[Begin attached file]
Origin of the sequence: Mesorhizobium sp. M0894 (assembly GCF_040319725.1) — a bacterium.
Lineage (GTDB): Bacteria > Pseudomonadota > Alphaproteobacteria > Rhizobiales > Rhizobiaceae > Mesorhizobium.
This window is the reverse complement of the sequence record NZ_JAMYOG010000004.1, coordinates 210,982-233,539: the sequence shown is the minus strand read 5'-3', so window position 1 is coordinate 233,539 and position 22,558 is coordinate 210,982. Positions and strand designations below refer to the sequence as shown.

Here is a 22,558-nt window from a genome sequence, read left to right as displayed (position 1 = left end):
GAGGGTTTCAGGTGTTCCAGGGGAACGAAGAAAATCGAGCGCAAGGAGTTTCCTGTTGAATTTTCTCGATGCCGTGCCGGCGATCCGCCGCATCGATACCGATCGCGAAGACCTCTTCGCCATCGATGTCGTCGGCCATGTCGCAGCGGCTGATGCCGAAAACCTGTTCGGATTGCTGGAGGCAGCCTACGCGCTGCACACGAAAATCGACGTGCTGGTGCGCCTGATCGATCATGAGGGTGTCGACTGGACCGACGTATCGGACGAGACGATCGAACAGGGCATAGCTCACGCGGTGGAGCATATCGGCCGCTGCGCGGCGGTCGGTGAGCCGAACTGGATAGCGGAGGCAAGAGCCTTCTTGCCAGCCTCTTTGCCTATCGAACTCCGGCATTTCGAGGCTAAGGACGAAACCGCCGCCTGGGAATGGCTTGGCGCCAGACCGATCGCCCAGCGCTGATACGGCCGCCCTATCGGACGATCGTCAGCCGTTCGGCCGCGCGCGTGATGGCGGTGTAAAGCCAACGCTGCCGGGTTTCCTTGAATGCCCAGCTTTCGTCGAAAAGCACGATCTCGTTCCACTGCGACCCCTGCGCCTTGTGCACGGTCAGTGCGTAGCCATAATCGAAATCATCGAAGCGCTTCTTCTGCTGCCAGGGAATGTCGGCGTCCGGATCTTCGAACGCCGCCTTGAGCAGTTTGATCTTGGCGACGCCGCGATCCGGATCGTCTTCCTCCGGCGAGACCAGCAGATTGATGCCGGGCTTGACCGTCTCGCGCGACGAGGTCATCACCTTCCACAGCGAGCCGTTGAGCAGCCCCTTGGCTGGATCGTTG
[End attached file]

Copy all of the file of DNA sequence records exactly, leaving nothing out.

Origin of the sequence: Mesorhizobium sp. M0894 (assembly GCF_040319725.1) — a bacterium.
Lineage (GTDB): Bacteria > Pseudomonadota > Alphaproteobacteria > Rhizobiales > Rhizobiaceae > Mesorhizobium.
This window is the reverse complement of the sequence record NZ_JAMYOG010000004.1, coordinates 210,982-233,539: the sequence shown is the minus strand read 5'-3', so window position 1 is coordinate 233,539 and position 22,558 is coordinate 210,982. Positions and strand designations below refer to the sequence as shown.

Here is a 22,558-nt window from a genome sequence, read left to right as displayed (position 1 = left end):
GAGGGTTTCAGGTGTTCCAGGGGAACGAAGAAAATCGAGCGCAAGGAGTTTCCTGTTGAATTTTCTCGATGCCGTGCCGGCGATCCGCCGCATCGATACCGATCGCGAAGACCTCTTCGCCATCGATGTCGTCGGCCATGTCGCAGCGGCTGATGCCGAAAACCTGTTCGGATTGCTGGAGGCAGCCTACGCGCTGCACACGAAAATCGACGTGCTGGTGCGCCTGATCGATCATGAGGGTGTCGACTGGACCGACGTATCGGACGAGACGATCGAACAGGGCATAGCTCACGCGGTGGAGCATATCGGCCGCTGCGCGGCGGTCGGTGAGCCGAACTGGATAGCGGAGGCAAGAGCCTTCTTGCCAGCCTCTTTGCCTATCGAACTCCGGCATTTCGAGGCTAAGGACGAAACCGCCGCCTGGGAATGGCTTGGCGCCAGACCGATCGCCCAGCGCTGATACGGCCGCCCTATCGGACGATCGTCAGCCGTTCGGCCGCGCGCGTGATGGCGGTGTAAAGCCAACGCTGCCGGGTTTCCTTGAATGCCCAGCTTTCGTCGAAAAGCACGATCTCGTTCCACTGCGACCCCTGCGCCTTGTGCACGGTCAGTGCGTAGCCATAATCGAAATCATCGAAGCGCTTCTTCTGCTGCCAGGGAATGTCGGCGTCCGGATCTTCGAACGCCGCCTTGAGCAGTTTGATCTTGGCGACGCCGCGATCCGGATCGTCTTCCTCCGGCGAGACCAGCAGATTGATGCCGGGCTTGACCGTCTCGCGCGACGAGGTCATCACCTTCCACAGCGAGCCGTTGAGCAGCCCCTTGGCTGGATCGTTG